“Let’s meet at a diner,” I texted. New to this world, a restaurant felt public and safe.
“Send me a link,” he wrote back. He seemed more seasoned.
Me: “Is 10:30 ok?”
Him: “I’ll try.”
Maybe that’s a normal response, I thought, and penciled him in for Sunday. As a woman over 50, I still use an actual appointment book and write with an actual pencil.
He texted every day leading up to our meeting, about driving routes, about traffic worries. I took a seat in the diner and waited. I called. Left three voicemails. Waited some more. It never occurred to me that he wouldn’t show. Ninety minutes later, I drove back home.
I’d posted my ad on a local Facebook page and received many responses straight away, all saying the same thing: “I’m interested.”
“When can you meet!?!” I’d text back immediately. No one except the diner guy wrote back. And he stood me up.
My ad read: White Electric Warlock
If you are unfamiliar with the Warlock, it’s a guitar easily imagined in the hands of a headbanger. All jutting angles, it looks like a parallelogram gone awry. I remember the day I bought it for my then-13-year-old son, Noah, the two of us at a guitar store staring dumbly at the scores of electrics hanging on the wall.
I cringed when he asked for the $200 Warlock and even more when I saw its coffin-shaped case — dusty black with a blood-red velvet lining. “You don’t want an acoustic?” I said, picturing him playing the Beatles at 20 on some expansive college lawn. Noah shook his head.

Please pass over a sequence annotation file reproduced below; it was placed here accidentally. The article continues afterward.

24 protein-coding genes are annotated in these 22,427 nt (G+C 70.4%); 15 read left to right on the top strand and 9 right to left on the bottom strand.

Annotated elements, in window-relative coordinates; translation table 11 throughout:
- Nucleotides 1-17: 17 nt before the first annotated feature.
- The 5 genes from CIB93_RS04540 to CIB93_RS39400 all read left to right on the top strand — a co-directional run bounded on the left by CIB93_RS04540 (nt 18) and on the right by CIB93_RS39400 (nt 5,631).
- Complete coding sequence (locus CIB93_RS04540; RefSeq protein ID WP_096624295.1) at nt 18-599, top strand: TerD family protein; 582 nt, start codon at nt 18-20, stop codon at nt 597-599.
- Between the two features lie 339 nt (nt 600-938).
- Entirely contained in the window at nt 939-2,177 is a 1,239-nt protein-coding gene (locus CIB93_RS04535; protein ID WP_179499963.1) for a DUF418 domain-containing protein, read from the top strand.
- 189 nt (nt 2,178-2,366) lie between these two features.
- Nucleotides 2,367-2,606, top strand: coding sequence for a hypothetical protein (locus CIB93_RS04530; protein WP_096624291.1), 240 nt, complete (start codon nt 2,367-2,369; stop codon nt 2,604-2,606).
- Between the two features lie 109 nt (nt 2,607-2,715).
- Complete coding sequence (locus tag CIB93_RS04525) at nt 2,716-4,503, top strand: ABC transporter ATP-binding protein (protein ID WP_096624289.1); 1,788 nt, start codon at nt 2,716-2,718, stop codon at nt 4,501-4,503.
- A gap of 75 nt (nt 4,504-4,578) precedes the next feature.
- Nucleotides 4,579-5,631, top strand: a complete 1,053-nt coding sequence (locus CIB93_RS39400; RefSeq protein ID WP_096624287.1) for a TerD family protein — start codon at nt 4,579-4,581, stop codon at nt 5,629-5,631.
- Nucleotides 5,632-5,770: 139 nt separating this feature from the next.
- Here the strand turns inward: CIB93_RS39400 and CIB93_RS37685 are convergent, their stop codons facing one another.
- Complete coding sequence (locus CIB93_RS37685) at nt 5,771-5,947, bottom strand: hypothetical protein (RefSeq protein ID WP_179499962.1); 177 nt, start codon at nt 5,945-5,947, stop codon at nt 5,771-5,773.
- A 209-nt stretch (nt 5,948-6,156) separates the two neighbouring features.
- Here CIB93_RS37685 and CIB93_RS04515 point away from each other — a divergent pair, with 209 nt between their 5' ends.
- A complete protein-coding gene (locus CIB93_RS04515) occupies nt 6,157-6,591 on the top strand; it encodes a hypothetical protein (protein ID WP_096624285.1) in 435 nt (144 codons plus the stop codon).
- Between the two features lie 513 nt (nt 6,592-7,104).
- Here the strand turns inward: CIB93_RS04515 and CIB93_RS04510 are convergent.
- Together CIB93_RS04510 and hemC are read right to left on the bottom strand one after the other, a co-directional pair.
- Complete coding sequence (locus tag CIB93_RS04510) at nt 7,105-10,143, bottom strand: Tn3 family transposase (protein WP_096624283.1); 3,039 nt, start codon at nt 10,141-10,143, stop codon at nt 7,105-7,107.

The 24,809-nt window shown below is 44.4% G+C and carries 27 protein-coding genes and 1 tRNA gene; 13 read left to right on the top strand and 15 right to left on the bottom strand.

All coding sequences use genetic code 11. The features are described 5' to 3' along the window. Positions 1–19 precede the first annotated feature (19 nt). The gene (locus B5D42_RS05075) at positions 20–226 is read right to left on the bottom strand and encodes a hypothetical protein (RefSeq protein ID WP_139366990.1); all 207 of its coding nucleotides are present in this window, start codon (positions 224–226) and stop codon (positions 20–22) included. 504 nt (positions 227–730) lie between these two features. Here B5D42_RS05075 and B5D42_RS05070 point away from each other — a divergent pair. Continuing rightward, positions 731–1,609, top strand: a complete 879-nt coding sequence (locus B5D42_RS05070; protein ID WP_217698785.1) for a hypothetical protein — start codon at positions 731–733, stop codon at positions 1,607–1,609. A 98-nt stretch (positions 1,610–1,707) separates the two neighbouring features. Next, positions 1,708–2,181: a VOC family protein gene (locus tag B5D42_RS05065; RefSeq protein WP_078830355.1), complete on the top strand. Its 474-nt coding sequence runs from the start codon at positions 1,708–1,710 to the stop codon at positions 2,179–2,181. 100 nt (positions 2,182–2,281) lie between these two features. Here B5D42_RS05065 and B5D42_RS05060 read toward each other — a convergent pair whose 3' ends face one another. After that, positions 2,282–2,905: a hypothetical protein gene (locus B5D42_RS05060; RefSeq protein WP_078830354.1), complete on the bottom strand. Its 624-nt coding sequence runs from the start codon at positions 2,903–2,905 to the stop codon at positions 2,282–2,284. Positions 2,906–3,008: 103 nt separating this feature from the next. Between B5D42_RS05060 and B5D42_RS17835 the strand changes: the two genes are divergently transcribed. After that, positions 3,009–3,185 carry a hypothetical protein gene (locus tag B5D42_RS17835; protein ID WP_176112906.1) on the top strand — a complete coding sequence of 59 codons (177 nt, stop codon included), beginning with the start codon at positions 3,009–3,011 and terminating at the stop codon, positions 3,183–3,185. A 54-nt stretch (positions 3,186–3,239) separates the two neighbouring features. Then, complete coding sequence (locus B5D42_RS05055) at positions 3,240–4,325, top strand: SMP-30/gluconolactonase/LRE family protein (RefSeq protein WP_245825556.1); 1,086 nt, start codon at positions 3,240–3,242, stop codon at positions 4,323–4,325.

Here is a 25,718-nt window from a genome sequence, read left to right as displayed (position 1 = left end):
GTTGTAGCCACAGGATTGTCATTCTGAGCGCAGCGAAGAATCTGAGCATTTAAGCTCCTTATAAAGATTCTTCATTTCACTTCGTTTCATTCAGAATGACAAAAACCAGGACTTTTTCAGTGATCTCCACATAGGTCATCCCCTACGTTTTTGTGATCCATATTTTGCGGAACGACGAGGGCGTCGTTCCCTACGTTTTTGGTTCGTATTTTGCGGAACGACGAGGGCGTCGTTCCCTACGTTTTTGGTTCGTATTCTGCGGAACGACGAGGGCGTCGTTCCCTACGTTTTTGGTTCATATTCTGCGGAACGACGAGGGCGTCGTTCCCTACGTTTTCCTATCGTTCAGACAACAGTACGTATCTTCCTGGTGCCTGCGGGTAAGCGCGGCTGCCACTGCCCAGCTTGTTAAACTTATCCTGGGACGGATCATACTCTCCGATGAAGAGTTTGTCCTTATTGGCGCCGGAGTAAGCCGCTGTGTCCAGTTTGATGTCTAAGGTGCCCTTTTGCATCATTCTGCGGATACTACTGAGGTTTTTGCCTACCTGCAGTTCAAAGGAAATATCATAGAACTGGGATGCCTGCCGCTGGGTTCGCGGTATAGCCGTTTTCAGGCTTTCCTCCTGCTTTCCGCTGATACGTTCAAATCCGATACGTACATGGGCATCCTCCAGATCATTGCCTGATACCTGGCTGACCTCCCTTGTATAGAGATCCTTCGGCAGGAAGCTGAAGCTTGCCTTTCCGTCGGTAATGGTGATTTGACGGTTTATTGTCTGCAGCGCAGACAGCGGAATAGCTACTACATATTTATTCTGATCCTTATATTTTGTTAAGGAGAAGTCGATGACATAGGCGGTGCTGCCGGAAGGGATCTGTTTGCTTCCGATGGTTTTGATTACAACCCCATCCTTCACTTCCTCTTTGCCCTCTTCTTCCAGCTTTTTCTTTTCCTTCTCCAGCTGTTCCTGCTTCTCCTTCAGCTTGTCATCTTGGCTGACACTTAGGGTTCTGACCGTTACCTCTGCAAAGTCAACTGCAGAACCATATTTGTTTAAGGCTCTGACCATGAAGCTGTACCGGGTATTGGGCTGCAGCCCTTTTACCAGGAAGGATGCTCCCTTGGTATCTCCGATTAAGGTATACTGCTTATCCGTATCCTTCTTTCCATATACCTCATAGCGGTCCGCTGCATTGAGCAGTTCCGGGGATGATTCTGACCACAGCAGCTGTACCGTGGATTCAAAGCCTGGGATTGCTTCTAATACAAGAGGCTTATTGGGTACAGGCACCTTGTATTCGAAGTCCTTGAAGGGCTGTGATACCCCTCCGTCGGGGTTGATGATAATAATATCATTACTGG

Oh well, I thought, as we loaded the coffin into the car. We can always sell it.
The Warlock was played through most of middle school, but from high school on it languished in the closet. When Noah moved out on his own after college, he left the guitar behind.
I’ve done this before: posted for sale things I probably never should have bought in the first place. An overpriced sports bag. Shoes that, curiously, did not indeed change my life. Each time, believing the sale would somehow rectify my original poor purchase decision.
My husband wanted no part of my mission; he was happy to put the Warlock out with the trash. But I assumed my buyers would be mothers, like me, hoping to fulfill the dreams of their newly minted teens, and my offering was a gift to the Sisterhood. Instead, I received queries from an Alberto, three Jacks and a Vinny. No matter. As a middle-aged woman, asymmetrical moles made me nervous; meeting up with men did not.
I took the diner guy rejection hard, but convinced myself I just hadn’t cracked the code. With amped up resolve, I got right back online.
If guitar selling were online dating, I knew from my single friends that I’d already broken two cardinal rules: Don’t appear too eager. And engage in proper vetting.
As new responses came in, I began quickly visiting profile pages. Most revealed young, seemingly harmless men fond of Star Wars memes. I’d offer what I considered alluring details about the guitar — “It was my son’s favorite possession!” — hoping to get someone interested. No one cared about my details. In fact, I worried they were scaring people away.